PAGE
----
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Solr Cloud Performance - Windows Server 2012 R2

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Solr Cloud Performance - Windows Server 2012 R2

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Hi all,

I would like to share with you the results and conclusions from our last Solr Cloud 4.8.1 performance tests at NICE.

Queries were generated randomly using a JMeter and contained the following parameters:

  • Main query of 2-3 random words
  • Filter query on a multi-value field with 6-10 terms
  • 70% of the queries contained additional simple filter on a string field
  • Highlight request with 50 snippets and fragsize of 50
  • 7 return fields - no textual data 

Document structure was:

  • 3 stored multi-value string fields with ~6 values
  • 8 numeric stored fields
  • 2 stored textual fields with ~400 words
  • 3 simple stored strings
  • 1 boolean field
  • 1 date field
  • All fields were indexed


General information:

  • Single machine Xeon-2650 @2.00 GHz, 192gb DDR3 RAM, 16 cores 32 logical processors, 8 Solr 4.8.1 instances on Jetty, 5x15K hard drives in RAID-0.
  • Total index size is 1.91TB containing 102222957 documents.
  • Single document size in the index is ~0.019Mb.
  • Queries were sent to a mediator service which forward the queries to Solr (does not manipulate the data), the average latency of the service is 6ms.
  • OS - Windows server 2012 R2 Standard
  • Jetty JVM parameters:  -server -XX:CMSInitiatingOccupancyFraction=80 -XX:+UseParNewGC-XX:+UseConcMarkSweepGC


Main conclusions:

  1. Splitting the same index to more shards increase performance even on the same number of nodes (Solr instance) and same RAM - See the difference between test #1 and test #2 as the average query time reduces from 10 seconds to 3.3 seconds just by splitting the shards.
  2. OS cache has a significant role in performance results – during the tests we saw that as time goes by the average query time improved in more than X10 (same behaviour for Linux and Windows). Though, adding more RAM to Solr doesn't necessarily improves query performance. In test #4 (isn't detailed below) we increased every Solr node RAM from 8Gb to 10Gb but the performance decreased from average of 1.5 seconds to 4.1 seconds.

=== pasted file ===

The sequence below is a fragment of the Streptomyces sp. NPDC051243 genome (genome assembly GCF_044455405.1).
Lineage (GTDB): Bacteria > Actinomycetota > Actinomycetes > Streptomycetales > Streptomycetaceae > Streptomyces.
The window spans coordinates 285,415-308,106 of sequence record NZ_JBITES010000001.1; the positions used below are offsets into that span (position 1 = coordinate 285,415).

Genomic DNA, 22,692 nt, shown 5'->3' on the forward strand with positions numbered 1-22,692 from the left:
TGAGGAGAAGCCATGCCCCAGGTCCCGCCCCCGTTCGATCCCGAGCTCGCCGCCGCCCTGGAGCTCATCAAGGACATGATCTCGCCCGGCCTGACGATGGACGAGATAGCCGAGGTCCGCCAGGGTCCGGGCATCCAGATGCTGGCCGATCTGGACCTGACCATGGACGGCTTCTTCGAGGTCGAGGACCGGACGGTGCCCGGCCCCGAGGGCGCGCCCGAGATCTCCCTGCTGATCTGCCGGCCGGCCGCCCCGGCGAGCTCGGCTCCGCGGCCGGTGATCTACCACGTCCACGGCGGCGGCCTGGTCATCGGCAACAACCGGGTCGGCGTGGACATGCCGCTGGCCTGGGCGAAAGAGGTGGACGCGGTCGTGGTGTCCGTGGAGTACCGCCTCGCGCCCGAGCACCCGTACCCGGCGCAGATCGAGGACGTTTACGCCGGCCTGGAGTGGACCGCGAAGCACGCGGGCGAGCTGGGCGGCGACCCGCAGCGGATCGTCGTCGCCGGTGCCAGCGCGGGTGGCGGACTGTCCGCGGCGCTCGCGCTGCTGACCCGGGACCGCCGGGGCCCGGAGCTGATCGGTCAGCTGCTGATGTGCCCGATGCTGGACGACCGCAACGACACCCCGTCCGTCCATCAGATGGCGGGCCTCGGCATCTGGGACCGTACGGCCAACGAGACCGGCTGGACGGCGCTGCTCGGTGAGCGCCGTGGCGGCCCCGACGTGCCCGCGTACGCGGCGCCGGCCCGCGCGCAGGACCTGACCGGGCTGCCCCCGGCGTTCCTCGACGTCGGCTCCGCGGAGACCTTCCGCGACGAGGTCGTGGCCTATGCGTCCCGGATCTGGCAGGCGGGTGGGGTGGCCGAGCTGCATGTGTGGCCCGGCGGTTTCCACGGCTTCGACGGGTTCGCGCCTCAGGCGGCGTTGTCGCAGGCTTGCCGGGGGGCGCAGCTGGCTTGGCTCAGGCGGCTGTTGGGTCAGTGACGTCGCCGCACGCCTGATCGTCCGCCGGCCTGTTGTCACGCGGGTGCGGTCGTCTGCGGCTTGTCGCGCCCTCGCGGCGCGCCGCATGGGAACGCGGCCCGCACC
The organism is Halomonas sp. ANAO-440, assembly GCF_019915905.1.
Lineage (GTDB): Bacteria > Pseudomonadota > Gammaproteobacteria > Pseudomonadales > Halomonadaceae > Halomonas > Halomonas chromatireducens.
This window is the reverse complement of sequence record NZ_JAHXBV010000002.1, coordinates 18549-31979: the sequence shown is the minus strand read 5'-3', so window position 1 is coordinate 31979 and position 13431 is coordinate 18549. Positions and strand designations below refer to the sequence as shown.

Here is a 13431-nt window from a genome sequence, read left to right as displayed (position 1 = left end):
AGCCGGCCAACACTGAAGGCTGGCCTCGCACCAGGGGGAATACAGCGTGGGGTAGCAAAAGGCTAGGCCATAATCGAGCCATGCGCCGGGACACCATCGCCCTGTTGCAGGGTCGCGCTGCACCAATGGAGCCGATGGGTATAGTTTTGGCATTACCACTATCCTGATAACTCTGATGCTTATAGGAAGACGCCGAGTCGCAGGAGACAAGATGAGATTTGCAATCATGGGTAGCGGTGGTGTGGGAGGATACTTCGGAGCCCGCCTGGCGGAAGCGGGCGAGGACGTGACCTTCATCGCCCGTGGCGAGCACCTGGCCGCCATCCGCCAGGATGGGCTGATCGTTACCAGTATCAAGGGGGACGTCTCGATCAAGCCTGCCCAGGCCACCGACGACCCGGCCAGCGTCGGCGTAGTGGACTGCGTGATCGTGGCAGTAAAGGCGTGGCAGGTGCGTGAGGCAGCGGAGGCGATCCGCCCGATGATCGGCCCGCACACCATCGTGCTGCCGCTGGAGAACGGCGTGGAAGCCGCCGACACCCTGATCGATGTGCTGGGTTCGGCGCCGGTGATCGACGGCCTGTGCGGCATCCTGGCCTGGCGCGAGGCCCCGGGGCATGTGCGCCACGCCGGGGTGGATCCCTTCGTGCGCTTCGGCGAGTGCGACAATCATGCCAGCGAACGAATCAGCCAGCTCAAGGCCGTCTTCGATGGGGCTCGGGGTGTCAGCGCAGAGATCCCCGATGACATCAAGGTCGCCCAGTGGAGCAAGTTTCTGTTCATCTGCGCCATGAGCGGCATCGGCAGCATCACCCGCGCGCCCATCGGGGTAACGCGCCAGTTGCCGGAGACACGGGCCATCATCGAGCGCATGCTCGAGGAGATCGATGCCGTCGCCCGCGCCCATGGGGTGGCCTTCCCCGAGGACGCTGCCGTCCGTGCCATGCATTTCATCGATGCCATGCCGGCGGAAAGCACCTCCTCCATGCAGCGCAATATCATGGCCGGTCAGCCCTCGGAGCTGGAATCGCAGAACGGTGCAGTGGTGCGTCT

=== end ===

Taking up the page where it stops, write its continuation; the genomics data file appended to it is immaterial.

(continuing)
3. Adding the 'cost' parameter to complex query filters makes a huge improvement in query performance. One of our filters was a complex query filter, once we set the filter cost to 110 query performance reduced from 1502ms in test #3 to 220ms.  By  setting the cost to a value greater than 100 Solr executes the filter after the main query.

  4. Splitting the data to more shards decrease the CPU usage bit increase the disk reads – this behavior is natural as Solr has less lookups to make inside the index data structure (less CPU) but maintains more index files (more IO).See how the CPU usage decreased from 30% in test #1 to 8% in test #3.

  5. Solr startup is much faster as the number of shards increased – we saw that the elapsed time from the moment we started the cluster until we could get a query results decreased significantly when we had 16 shards over 8 shards, as each shard holds less data (1/16 and not 1/8) the start time is faster.

Query Performance

Test

Index Size in #Docs

Average Time (including network latency of 6ms)

Median Query Time

User/Sec

DocCache hit

FilterCache hit

Solr Heap (per single instance)

Solr CPU Average

Machine CPU

Machine RAM

Disk Read Rate

Notes

1

102M

(8 shards - 1 shard/node)

10 sec

9.1 sec

0.8/sec

(8 threads)

0.15

0.44

~5gb (out of 6gb)

~30%

100%

99% (cache)

~2MB/Sec

2

102M

(16 shards - 2 shard/node)

3324ms (5 threads)

Additional counters:

1950ms (3 threads)

1222ms (1 threads)

3323ms

1.5/ sec

(5 threads)

0.11

0.44

4.36 (out of 6gb)

15%

100%

100%

~12MB/sec


3

102M

(16 shards - 2 shard/node)

1502ms (5 threads)


1526ms

3.3/ sec

(5 threads)

0.11

0.44

5.5 (out of 8gb)

~8%

60%

100%

~18MB/sec


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